The Simple Reality
It occurred to me recently that yoga can be seen as a drug, and your brain on yoga can be synchronous to that feeling. Quite simple, really.
A drug is “a substance that has a physiological effect when introduced into the body."
Replace the word “substance” with “practice” and I’d say that’s a pretty good definition of yoga. We introduce asana, pranayama, and meditation into our bodies, and they have profound physiological effects. Like any other drug, yoga changes brain chemistry, signaling, and structure. It’s no wonder many doctors recommend yoga and meditation in addition to medical therapy for many different conditions.
Here are a handful of ways that this powerful drug affects our brains:
Your Brain on Yoga: Anxiety
How does yoga make you feel mentally?
It is well documented that mindful practices like yoga, meditation, and breath work regulate the nervous system. When we are anxious, our sympathetic nervous system is in overdrive. Yoga helps lower heart rate and blood pressure, calm respiration, and put us at ease. In other words – it’s an antidote to anxiety.
The anti-anxiety benefits of yoga extend to the brain, too. In fact, regular practice is so powerful that it actually changes the physical structure of the brain. The amygdala is roughly a two almond-shaped structure in the brain that plays a huge role in inducing anxiety. It is also responsible for fear and impulsive (but sometimes maladaptive) reactions to threats. Brain MRIs of long term yoga practitioners show an amygdala that is smaller in size than those of non-yogis. Pretty powerful stuff
Finally, yogic practices not only physiologically activate the parasympathetic nervous system and inhibit the amygdala's fear response, they also provide a simple distraction from negative thoughts. When you’re focusing mindfully breath or mantra, it’s hard to think about your bank account, a fight with your partner, or whatever else is stressing you out.
Your Brain on Yoga: Sleep
Countless research studies have shown that people who practice yoga tend to have better sleep. The relationship here is a complicated one; it’s likely many different factors are at play, such as tiredness from physical activity and activation of the parasympathetic nervous system. Deep in the brain, though, yoga practice causes the pineal gland to produce melatonin. This hormone helps regulate sleep-wake cycles. Yoga could therefore be a great addition to the toolkit of those suffering from insomnia or poor quality sleep.
Your Brain on Yoga: Emotion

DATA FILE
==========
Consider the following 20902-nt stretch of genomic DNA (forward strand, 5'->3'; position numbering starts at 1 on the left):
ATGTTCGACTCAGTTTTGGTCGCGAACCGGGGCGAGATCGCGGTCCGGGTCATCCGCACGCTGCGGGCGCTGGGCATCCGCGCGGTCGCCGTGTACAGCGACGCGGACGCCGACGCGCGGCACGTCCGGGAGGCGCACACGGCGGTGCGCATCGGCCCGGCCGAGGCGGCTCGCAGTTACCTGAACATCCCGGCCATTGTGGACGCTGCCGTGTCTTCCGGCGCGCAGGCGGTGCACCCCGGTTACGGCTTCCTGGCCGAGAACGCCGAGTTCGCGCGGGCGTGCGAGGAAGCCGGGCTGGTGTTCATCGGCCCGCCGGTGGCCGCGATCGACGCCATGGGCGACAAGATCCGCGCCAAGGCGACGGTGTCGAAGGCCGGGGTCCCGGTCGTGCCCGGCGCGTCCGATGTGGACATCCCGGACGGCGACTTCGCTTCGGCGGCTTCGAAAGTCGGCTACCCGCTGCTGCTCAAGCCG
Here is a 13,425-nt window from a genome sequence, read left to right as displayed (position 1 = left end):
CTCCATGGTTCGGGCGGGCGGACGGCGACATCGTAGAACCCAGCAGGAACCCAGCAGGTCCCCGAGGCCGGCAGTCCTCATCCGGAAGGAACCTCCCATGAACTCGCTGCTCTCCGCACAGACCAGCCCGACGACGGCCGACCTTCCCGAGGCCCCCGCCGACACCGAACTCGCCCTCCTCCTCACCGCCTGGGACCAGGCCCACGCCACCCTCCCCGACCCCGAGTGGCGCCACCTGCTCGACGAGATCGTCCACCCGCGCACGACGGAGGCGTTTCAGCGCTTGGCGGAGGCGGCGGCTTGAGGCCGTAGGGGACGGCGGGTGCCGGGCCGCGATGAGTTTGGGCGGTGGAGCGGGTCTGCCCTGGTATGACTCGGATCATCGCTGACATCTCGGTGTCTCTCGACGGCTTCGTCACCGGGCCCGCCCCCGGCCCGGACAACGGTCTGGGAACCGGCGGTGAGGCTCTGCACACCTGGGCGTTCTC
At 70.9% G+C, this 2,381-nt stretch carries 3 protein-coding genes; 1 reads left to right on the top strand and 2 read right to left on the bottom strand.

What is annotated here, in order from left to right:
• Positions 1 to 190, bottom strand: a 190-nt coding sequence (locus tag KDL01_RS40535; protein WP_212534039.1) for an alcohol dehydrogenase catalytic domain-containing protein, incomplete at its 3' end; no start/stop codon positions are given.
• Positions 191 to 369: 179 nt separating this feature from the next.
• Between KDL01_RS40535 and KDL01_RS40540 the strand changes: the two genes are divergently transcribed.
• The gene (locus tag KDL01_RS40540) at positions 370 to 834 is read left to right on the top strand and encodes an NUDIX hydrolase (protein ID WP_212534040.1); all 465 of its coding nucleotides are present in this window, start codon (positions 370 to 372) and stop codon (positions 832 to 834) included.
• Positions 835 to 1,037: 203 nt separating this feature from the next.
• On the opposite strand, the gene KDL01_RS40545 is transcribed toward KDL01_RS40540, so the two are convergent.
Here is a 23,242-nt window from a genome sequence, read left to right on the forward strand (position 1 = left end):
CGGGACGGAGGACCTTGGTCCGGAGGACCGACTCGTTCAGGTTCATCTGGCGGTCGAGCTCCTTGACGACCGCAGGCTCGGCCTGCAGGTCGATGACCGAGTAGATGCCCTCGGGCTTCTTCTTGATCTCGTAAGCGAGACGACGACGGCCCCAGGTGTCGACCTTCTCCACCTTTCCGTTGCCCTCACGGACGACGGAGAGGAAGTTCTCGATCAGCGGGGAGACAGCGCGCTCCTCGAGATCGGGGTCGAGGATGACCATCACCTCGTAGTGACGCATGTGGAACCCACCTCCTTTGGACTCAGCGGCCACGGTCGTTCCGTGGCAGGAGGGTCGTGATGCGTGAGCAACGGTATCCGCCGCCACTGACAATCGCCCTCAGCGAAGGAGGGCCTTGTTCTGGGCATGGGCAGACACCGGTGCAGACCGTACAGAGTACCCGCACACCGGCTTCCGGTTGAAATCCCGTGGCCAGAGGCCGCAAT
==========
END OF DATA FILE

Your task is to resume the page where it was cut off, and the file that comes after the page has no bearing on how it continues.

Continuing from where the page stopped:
Mindfulness helps to regulate the limbic system, the part of the brain that deals with emotions, among many other things. While we often assume we are hard-wired to react certain ways to certain situations, the brain is actually incredibly flexible. Mindfulness can help to retrain the limbic system so our emotional responses are more controlled and productive. A limbic system that is well-controlled also sends healthier signals to higher brain structures like the cerebral cortex, leading to more effective decision-making, rationalization, impulse control, and conscious reactions to stress.
Yoga has been known to help treat post-traumatic stress disorder, anxiety, sleep deprivation, and help to reduce emotional arousal. The absolute fascinating part is how different practicing yoga is compared to regular weightlifting or exercise. Yoga gives way for our brains to remain alert, conscious, connected, and healthy. The reason you feel blissed out after a great yoga class is because your brain’s reacting to a highly potent drug. It’s no wonder we keep going back for more.
Eda N, Ito H, Shimizu K, et al. Yoga stretching for improving salivary immune function and mental stress in middle-aged adults. Journal of Women and Aging. 2018; 30(3): 227-241. DOI https://doi.org/10.1080/08952841.2017.1295689
Infante J, Peran F, Rayo J, et al. Levels of immune cells in transcendental meditation practitioners. International Journal of Yoga. 2014 July; 7(2):147-151. DOI 10.4103/09736131.133899: 10.4103/09736131.133899 https://pubmed.ncbi.nlm.nih.gov/25035626/.
Stevens, I. Case report: the use of medical yoga for adolescent mental health. Complimentary Therapies in Medicine. 2019; 43: 60-65. DOI https://www.sciencedirect.com/science/article/pii/S0965229918310896?via%3Dihubhttps://www.sciencedirect.com/science/article/pii/S0965229918310896?via%3Dihub
Your brain on yoga: https://www.youtube.com/watch?v=RAP1IqMGthM